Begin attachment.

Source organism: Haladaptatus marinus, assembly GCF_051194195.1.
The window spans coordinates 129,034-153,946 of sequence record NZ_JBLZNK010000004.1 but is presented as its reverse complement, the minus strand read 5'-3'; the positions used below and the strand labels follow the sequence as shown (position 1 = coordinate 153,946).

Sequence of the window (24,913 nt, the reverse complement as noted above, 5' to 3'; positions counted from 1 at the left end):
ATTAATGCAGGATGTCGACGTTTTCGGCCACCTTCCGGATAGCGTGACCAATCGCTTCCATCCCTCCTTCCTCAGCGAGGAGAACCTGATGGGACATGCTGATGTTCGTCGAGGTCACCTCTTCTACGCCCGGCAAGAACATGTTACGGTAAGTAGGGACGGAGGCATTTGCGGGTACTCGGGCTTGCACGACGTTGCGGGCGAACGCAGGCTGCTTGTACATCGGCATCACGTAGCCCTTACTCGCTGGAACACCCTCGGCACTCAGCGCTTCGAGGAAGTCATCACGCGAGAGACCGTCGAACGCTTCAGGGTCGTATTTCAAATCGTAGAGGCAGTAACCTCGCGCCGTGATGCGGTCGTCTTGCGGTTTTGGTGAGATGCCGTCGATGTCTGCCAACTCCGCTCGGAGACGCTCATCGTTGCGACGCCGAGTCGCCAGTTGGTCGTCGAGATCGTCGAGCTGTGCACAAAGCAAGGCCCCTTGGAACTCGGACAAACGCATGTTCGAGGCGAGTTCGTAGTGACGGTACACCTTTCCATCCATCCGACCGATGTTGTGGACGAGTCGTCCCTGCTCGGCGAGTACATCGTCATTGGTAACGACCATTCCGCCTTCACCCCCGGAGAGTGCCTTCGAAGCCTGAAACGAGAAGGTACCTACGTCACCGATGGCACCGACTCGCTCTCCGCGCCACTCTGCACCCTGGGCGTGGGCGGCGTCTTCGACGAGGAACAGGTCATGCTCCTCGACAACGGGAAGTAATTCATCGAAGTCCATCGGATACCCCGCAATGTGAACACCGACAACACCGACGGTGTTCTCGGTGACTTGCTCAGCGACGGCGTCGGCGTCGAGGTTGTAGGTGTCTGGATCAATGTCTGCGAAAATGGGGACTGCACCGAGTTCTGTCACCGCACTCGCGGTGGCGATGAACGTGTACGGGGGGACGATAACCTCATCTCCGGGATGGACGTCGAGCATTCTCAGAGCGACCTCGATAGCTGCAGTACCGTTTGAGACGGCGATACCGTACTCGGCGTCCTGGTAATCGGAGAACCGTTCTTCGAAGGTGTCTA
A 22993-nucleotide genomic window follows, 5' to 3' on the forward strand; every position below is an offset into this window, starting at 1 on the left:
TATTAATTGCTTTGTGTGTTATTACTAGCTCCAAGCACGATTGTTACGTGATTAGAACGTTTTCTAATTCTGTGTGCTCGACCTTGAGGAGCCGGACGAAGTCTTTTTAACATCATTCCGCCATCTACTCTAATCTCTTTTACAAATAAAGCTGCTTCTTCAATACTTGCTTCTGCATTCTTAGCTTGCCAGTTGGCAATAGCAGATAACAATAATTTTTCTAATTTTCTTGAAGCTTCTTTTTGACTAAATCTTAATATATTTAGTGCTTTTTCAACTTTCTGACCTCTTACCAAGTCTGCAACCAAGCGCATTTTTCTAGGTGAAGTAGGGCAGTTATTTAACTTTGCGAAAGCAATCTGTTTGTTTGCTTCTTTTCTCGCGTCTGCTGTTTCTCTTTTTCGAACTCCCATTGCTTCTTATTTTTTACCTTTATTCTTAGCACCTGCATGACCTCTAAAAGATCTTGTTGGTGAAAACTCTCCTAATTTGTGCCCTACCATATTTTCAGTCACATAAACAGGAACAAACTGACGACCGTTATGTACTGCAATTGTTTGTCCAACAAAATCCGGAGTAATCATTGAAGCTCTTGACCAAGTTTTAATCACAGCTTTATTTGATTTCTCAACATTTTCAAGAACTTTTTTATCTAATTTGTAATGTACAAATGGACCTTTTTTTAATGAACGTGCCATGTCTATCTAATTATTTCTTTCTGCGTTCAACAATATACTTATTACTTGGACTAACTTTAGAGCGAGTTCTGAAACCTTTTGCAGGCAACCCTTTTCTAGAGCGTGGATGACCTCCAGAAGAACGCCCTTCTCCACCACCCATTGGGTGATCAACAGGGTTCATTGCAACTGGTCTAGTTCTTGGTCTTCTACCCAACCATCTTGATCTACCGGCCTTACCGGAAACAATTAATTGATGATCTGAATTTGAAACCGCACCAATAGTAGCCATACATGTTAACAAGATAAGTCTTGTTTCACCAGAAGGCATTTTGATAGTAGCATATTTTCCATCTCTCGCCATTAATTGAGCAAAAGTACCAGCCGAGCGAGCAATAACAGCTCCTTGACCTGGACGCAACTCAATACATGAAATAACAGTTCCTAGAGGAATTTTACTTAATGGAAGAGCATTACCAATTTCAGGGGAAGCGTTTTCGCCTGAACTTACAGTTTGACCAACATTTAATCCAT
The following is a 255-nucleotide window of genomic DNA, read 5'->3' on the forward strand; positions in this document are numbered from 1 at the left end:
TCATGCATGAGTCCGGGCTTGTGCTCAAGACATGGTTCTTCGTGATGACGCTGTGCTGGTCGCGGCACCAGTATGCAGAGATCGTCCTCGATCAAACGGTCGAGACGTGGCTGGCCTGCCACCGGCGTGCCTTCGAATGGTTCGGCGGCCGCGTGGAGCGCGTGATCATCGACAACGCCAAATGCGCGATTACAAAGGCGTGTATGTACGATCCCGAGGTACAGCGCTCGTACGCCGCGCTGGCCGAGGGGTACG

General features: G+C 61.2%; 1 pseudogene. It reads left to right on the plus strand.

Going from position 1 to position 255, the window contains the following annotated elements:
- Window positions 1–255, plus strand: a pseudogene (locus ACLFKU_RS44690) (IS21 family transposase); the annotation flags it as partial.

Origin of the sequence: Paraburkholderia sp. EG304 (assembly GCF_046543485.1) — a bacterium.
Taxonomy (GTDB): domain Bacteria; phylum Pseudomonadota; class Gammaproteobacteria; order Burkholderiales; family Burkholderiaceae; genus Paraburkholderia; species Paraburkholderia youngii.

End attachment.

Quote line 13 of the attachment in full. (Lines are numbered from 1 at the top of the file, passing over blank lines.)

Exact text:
Taxonomy (GTDB): domain Bacteria; phylum Pseudomonadota; class Gammaproteobacteria; order Burkholderiales; family Burkholderiaceae; genus Paraburkholderia; species Paraburkholderia youngii.